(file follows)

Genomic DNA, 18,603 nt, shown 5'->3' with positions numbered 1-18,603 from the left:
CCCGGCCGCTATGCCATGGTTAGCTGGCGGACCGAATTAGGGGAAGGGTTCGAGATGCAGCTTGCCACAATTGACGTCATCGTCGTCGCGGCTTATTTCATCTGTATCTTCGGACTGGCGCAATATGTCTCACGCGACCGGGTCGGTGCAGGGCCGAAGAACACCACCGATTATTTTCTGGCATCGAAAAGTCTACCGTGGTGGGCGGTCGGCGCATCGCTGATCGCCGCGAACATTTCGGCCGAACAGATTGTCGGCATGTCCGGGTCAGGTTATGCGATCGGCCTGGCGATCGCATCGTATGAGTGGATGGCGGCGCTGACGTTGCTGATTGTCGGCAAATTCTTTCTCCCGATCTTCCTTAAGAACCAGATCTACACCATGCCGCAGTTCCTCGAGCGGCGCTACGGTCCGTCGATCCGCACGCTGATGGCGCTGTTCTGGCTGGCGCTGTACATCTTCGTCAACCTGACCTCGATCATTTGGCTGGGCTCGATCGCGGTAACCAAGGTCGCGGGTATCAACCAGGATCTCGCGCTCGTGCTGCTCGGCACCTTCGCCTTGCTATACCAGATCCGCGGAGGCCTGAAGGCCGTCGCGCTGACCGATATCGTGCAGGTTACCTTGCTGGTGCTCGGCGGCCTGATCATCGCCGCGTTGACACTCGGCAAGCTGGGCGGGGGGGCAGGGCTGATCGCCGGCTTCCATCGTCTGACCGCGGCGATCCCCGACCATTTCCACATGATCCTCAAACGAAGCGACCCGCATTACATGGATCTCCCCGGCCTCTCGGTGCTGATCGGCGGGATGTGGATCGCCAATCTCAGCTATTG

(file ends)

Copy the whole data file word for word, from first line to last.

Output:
Genomic DNA, 18,603 nt, shown 5'->3' with positions numbered 1-18,603 from the left:
CCCGGCCGCTATGCCATGGTTAGCTGGCGGACCGAATTAGGGGAAGGGTTCGAGATGCAGCTTGCCACAATTGACGTCATCGTCGTCGCGGCTTATTTCATCTGTATCTTCGGACTGGCGCAATATGTCTCACGCGACCGGGTCGGTGCAGGGCCGAAGAACACCACCGATTATTTTCTGGCATCGAAAAGTCTACCGTGGTGGGCGGTCGGCGCATCGCTGATCGCCGCGAACATTTCGGCCGAACAGATTGTCGGCATGTCCGGGTCAGGTTATGCGATCGGCCTGGCGATCGCATCGTATGAGTGGATGGCGGCGCTGACGTTGCTGATTGTCGGCAAATTCTTTCTCCCGATCTTCCTTAAGAACCAGATCTACACCATGCCGCAGTTCCTCGAGCGGCGCTACGGTCCGTCGATCCGCACGCTGATGGCGCTGTTCTGGCTGGCGCTGTACATCTTCGTCAACCTGACCTCGATCATTTGGCTGGGCTCGATCGCGGTAACCAAGGTCGCGGGTATCAACCAGGATCTCGCGCTCGTGCTGCTCGGCACCTTCGCCTTGCTATACCAGATCCGCGGAGGCCTGAAGGCCGTCGCGCTGACCGATATCGTGCAGGTTACCTTGCTGGTGCTCGGCGGCCTGATCATCGCCGCGTTGACACTCGGCAAGCTGGGCGGGGGGGCAGGGCTGATCGCCGGCTTCCATCGTCTGACCGCGGCGATCCCCGACCATTTCCACATGATCCTCAAACGAAGCGACCCGCATTACATGGATCTCCCCGGCCTCTCGGTGCTGATCGGCGGGATGTGGATCGCCAATCTCAGCTATTG